Getting insight on digital marketing metrics from comScore, The Economist, the Atlantic Leap, and others
Getting a grasp on digital marketing metrics is crucial for multiplatform publishers looking to maximize the opportunities online magazines afford media companies.
But the thing about digital marketing metrics is that they’re shape-shifting. There are flavors of the month when it comes to measurement, and there are multiple fronts to monitor and maintain. Advertising, audience, social, and on and on and on.
TheMediaBriefing.com handles a few of these angles in recent coverage. Let’s see what they’ve got for us this week!
Digital Marketing Metrics: Data on Premium Content
Does premium content and online advertising deliver when it comes to digital marketing metrics? According to recent studies and data evidence, the answer is yes, as TheMediaBriefing.com reports.
“In an independent study commissioned in in the US, ComScore has proven that advertising on quality content sites (defined as members of the trade body Digital Context Next) delivers a 67 percent uplift in brand metrics vs advertising running on non-premium sires,” Ian Gibbs writes.
Meanwhile, in a watershed study, Newsworks have mined five years’ worth of econometric data to reveal that advertising in news print yields a ROI multiplier of three times its value. Again, this study points to real long term rewards for brands engaging with premium content environments. Offline media is undoubtedly harder to measure than online media (although arguably both are as hard as each other to measure correctly), but it’s great to see that Newsworks haven’t shirked the task and that by mining the IPA’s effectiveness data bank have done so with the objectivity so often lacking from research that comes directly from industry bodies.
What The Economist Learned About Social Media Strategy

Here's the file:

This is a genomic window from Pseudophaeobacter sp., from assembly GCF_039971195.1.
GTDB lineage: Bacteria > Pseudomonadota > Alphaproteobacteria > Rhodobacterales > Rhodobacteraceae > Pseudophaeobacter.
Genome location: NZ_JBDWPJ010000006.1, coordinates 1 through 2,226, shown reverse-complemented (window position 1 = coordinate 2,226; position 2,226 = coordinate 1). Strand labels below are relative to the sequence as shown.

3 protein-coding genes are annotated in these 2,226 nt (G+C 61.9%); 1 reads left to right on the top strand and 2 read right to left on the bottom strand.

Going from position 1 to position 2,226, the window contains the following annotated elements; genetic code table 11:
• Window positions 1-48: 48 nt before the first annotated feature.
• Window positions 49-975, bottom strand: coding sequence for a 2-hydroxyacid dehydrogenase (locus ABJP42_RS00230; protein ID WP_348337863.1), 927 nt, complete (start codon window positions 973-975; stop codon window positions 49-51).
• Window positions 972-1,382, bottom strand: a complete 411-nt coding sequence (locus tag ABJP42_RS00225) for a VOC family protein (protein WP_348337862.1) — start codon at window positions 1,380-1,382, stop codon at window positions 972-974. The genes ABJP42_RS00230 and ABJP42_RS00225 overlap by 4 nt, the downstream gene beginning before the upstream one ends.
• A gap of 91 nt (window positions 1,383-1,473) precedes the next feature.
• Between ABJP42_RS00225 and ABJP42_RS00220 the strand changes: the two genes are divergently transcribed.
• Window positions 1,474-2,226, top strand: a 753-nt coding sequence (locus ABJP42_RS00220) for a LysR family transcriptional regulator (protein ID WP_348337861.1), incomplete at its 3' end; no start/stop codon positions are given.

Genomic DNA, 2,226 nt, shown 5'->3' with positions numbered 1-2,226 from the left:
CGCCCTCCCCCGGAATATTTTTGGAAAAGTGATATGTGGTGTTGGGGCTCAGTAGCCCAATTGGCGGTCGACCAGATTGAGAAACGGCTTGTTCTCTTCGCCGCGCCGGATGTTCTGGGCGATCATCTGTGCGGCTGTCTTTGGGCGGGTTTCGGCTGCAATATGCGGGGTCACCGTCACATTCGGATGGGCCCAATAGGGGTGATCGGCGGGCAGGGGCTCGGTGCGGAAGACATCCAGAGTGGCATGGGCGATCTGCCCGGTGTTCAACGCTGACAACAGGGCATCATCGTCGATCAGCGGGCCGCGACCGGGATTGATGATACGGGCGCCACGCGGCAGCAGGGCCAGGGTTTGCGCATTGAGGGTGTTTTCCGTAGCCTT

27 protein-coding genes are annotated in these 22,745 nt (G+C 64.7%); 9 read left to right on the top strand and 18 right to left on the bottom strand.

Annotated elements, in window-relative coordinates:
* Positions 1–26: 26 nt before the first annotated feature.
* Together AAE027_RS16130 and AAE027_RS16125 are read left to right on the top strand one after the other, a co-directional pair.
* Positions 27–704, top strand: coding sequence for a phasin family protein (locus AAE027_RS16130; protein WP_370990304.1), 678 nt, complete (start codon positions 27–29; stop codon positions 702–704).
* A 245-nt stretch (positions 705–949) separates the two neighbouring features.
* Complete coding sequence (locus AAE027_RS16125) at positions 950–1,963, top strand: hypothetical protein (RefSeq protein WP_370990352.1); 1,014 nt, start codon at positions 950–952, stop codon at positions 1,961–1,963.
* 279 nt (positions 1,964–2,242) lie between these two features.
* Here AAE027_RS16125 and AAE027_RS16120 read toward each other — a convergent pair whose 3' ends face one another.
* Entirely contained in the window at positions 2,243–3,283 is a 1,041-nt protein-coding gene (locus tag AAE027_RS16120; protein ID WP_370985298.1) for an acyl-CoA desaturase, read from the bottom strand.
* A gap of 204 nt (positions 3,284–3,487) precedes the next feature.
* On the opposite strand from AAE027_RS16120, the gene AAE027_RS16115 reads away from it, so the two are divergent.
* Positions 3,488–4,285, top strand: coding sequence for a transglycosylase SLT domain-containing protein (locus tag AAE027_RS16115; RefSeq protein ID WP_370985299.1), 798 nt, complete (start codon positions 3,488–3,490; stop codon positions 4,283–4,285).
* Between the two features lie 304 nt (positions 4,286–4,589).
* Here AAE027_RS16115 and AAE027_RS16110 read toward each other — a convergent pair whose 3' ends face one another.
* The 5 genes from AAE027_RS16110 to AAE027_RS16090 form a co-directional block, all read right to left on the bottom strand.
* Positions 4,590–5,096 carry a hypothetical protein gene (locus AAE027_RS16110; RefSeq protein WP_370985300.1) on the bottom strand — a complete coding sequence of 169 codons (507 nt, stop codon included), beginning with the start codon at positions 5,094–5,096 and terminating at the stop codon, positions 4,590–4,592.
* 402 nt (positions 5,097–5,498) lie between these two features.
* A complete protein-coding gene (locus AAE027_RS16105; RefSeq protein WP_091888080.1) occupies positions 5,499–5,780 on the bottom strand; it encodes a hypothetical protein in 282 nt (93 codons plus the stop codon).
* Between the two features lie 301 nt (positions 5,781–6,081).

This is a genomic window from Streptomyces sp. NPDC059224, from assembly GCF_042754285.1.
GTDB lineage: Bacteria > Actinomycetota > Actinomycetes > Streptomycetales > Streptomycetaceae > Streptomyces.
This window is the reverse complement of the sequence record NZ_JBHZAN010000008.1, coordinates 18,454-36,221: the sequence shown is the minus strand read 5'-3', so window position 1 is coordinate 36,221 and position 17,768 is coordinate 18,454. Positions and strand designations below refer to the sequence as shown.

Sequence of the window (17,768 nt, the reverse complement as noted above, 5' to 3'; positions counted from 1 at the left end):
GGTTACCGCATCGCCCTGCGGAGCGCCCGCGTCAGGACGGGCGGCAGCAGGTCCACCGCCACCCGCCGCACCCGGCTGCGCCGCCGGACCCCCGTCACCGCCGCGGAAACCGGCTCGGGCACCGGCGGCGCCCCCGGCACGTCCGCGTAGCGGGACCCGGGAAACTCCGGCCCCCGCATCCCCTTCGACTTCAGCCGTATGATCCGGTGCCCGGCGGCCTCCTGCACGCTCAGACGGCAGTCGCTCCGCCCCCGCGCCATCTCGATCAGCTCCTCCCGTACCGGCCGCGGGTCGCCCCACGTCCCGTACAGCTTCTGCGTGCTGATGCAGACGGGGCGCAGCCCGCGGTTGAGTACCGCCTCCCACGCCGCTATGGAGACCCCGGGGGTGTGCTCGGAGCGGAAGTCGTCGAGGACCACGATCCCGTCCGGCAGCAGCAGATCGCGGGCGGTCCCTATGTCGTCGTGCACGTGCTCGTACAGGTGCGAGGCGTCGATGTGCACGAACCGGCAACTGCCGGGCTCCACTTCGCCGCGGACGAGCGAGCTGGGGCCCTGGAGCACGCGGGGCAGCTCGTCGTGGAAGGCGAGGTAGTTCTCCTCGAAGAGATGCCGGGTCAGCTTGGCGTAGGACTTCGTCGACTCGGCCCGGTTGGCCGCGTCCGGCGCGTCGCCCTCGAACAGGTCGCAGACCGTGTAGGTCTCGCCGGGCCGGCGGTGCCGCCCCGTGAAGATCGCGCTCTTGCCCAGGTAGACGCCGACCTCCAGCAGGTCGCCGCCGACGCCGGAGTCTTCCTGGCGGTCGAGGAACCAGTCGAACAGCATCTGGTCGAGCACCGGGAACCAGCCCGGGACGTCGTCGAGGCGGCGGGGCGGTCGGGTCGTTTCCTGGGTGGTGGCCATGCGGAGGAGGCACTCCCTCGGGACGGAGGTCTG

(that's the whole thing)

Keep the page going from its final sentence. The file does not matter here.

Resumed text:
In a cross-post by Economist Community Editor Denise Law at TheMediaBriefing.com, she shares some fascinating insider info from the legendary brand’s recent experiments and shifts in strategy.
“The decline in print advertising —accelerated by the rapid rise of digital media — has prompted us to focus more on building a sustainable subscriptions-based business. We have long believed in the paywall model; that readers should pay for well-researched journalism they can’t get elsewhere. To expand our subscriber base, we need to find new subscribers, which is why we invested in a social-media team,” Law writes.
“We have made huge progress so far. The Economist’s social-media following expanded by 55 percent year-on-year. Unique visitors from social channels are up 40 percent during the same period. Remarkably, monthly social-media engagements rose nearly 90 percent year on year despite fewer users logging onto Twitter and Facebook tightening its algorithm. Digital subscriptions, meanwhile, increased by 31 percent year-on-year in the second half of 2015, proving that people are willing to pay for high quality content despite an abundance of free alternatives.”
The Atlantic Leap on Global Magazine Expansion
Atlantic Leap Managing Partner Evan Rudowski has some advice for media companies looking to expand internationally.
“Unfortunately, in the current media world we’re in today … business models are starting to erode and are becoming unable to sustain the kind of investment in content that media companies were used to be able to make. It doubles the challenges or even multiples the challenges if they’re also trying to endure different markets,” Rudowski told TheMediaBriefing.com.
“I think that’s a big challenge for media companies to get right, it’s how do they make sure that what they’re offering is relevant to the local market or at least localised properly and how do they produce content that works which then of course is what attracts sponsorship or a subscription.”
Which digital marketing metrics do you track? Let us know in the comments!
To read more about digital marketing metrics and other industry trends, visit TheMediaBriefing.com.